Teachers CAN Exchange podcast

As we move into the immersion two of the Teachers CAN Fellowship and the Multiplier programme, we as the team reflect on what it means for us to hold space, build community and how we shift from individual agency to collective agency. All of which has been truly inspired by our network of teachers. We learn that when we hold space we allow for certain shifts to take place, these shifts are often realised within our immersive spaces with teachers and when we leave those spaces our reflections take us back to this notion of collective agency and collective voice. Through the voices of the network we have managed to learn and understand teacher identity a bit more. We know that support for young teachers is complimentary to how teachers show up in the classroom.

In the work we do on the ground as Teachers CAN, it’s sad to see how little is known about the support structures that exist for teachers. We’re hoping that this podcast will help bridge that gap in the teaching ecosystem. We want it to become a pillar of support as it shares ideas, guidance and stories of support for teachers in South Africa. 

In this season, we’ll start by exploring the concept of teacher identity in South Africa. Our story begins with a young teacher who has spent the last five years in the classroom and has been intentional about understanding herself and her identity in relation to her profession.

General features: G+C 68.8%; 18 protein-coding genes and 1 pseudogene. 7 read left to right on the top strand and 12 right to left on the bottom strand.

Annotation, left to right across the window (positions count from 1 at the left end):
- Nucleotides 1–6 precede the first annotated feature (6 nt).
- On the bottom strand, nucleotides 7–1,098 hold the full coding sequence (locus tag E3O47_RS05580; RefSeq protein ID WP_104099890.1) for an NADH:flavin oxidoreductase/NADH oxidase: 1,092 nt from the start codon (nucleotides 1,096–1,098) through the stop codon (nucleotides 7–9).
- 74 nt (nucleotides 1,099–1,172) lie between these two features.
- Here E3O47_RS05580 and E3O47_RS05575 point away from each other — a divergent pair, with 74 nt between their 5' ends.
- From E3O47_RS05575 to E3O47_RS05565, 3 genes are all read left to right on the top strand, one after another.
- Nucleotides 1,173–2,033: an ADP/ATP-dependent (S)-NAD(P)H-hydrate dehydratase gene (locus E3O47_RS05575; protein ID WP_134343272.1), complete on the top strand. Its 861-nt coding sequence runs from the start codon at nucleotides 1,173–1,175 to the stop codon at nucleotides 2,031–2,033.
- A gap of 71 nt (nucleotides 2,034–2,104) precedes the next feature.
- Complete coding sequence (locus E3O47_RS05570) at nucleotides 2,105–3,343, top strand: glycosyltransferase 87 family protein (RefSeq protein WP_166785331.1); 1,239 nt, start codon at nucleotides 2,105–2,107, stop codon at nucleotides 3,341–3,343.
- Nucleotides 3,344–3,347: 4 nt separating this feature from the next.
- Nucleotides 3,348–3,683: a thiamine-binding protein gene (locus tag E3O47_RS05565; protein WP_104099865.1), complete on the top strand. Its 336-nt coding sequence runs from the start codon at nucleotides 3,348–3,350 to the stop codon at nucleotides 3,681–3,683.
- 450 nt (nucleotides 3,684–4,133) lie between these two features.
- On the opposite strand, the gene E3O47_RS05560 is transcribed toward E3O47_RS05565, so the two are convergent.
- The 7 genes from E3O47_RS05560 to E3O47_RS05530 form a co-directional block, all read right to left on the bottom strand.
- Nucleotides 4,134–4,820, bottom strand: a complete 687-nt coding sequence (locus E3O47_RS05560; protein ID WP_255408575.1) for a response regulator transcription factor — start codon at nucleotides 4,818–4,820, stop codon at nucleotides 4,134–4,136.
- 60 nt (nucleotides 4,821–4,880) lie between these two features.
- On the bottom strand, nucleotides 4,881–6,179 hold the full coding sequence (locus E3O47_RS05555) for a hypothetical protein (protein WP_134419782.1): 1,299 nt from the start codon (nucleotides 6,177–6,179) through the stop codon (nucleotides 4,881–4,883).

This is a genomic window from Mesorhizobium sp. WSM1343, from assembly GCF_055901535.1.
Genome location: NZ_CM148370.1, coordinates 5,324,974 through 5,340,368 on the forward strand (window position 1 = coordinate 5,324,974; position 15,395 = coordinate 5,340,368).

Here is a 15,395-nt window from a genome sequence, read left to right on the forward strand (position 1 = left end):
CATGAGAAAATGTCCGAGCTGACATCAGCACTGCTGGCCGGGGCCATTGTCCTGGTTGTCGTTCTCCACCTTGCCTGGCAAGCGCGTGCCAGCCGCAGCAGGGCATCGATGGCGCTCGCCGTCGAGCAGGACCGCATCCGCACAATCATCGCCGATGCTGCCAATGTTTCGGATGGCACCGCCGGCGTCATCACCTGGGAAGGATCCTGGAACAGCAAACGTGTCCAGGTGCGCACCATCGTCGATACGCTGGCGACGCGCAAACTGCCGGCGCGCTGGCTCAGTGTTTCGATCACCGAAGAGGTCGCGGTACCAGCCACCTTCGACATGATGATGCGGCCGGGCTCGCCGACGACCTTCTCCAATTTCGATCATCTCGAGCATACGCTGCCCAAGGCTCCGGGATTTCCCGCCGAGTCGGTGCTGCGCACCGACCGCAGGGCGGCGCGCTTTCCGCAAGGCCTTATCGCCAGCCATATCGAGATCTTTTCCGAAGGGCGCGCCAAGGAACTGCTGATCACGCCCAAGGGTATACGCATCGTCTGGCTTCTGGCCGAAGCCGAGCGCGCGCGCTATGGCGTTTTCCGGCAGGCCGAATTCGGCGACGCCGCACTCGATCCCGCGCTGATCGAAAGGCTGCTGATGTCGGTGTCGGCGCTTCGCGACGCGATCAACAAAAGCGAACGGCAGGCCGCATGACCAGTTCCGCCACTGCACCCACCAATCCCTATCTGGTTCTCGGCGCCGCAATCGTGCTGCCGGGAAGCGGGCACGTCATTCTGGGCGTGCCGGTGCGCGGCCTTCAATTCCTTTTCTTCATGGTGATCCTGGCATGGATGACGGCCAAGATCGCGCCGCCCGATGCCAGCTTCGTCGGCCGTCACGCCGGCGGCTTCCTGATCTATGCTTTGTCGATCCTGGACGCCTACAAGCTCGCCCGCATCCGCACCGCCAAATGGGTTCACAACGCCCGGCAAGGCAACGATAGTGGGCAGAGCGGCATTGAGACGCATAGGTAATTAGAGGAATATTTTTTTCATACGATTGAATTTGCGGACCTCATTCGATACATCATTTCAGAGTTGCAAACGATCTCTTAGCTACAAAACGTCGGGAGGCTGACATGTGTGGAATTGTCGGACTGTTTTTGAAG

In the subsequent episodes, we map out the journey one takes to become a teacher. We’ll speak to key stakeholders who are working on understanding initial teacher education, teacher induction, and teacher professionalism. Our aim is to understand how teacher identity is conceptualised at these different stages and how we can better support teachers to understand who they are as they do the important work of nation-building.

Teaching goes far beyond one’s knowledge of pedagogy, content, and the learners they teach. Because, as teachers, we teach who we are. Teaching, like any truly human activity, emerges from one’s inwardness, for better or worse. As one teaches, they project the condition of their soul onto their students. These entanglements they experience in the classroom are often no more or less than the convolutions of their inner life.

Viewed from this angle, teaching holds a mirror to the soul. If one is willing to look in that mirror, and not run from what they see, they have a chance to gain self-knowledge—and knowing themselves is crucial to good teaching. As much as knowing their students and their subject.

Episode 1 Trailer: Teacher identity in South Africa

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